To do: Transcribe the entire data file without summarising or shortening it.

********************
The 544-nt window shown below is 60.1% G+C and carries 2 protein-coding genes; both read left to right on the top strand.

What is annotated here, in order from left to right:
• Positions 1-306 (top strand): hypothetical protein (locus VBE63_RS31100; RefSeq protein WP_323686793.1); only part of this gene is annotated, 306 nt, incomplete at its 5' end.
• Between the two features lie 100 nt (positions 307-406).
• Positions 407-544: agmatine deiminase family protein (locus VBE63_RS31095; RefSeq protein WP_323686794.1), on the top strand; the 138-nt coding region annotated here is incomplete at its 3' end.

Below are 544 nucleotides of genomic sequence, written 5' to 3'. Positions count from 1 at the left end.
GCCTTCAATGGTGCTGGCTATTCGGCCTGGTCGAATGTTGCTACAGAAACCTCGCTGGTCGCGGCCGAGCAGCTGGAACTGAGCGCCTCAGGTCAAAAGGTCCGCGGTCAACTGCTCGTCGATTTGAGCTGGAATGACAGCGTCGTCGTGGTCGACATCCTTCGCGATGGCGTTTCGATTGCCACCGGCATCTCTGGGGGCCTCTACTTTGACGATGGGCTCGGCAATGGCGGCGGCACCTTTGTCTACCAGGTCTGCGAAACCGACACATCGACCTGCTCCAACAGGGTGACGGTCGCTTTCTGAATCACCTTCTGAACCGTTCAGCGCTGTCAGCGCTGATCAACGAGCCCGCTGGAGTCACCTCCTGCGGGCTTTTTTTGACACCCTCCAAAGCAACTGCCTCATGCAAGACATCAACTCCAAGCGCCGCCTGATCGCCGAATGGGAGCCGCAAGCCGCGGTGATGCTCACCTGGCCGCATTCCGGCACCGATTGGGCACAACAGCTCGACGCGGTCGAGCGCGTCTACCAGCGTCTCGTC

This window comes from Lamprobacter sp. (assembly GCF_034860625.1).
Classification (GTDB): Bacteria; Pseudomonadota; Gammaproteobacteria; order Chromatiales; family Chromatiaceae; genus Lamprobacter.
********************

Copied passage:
The 544-nt window shown below is 60.1% G+C and carries 2 protein-coding genes; both read left to right on the top strand.

What is annotated here, in order from left to right:
• Positions 1-306 (top strand): hypothetical protein (locus VBE63_RS31100; RefSeq protein WP_323686793.1); only part of this gene is annotated, 306 nt, incomplete at its 5' end.
• Between the two features lie 100 nt (positions 307-406).
• Positions 407-544: agmatine deiminase family protein (locus VBE63_RS31095; RefSeq protein WP_323686794.1), on the top strand; the 138-nt coding region annotated here is incomplete at its 3' end.

Below are 544 nucleotides of genomic sequence, written 5' to 3'. Positions count from 1 at the left end.
GCCTTCAATGGTGCTGGCTATTCGGCCTGGTCGAATGTTGCTACAGAAACCTCGCTGGTCGCGGCCGAGCAGCTGGAACTGAGCGCCTCAGGTCAAAAGGTCCGCGGTCAACTGCTCGTCGATTTGAGCTGGAATGACAGCGTCGTCGTGGTCGACATCCTTCGCGATGGCGTTTCGATTGCCACCGGCATCTCTGGGGGCCTCTACTTTGACGATGGGCTCGGCAATGGCGGCGGCACCTTTGTCTACCAGGTCTGCGAAACCGACACATCGACCTGCTCCAACAGGGTGACGGTCGCTTTCTGAATCACCTTCTGAACCGTTCAGCGCTGTCAGCGCTGATCAACGAGCCCGCTGGAGTCACCTCCTGCGGGCTTTTTTTGACACCCTCCAAAGCAACTGCCTCATGCAAGACATCAACTCCAAGCGCCGCCTGATCGCCGAATGGGAGCCGCAAGCCGCGGTGATGCTCACCTGGCCGCATTCCGGCACCGATTGGGCACAACAGCTCGACGCGGTCGAGCGCGTCTACCAGCGTCTCGTC

This window comes from Lamprobacter sp. (assembly GCF_034860625.1).
Classification (GTDB): Bacteria; Pseudomonadota; Gammaproteobacteria; order Chromatiales; family Chromatiaceae; genus Lamprobacter.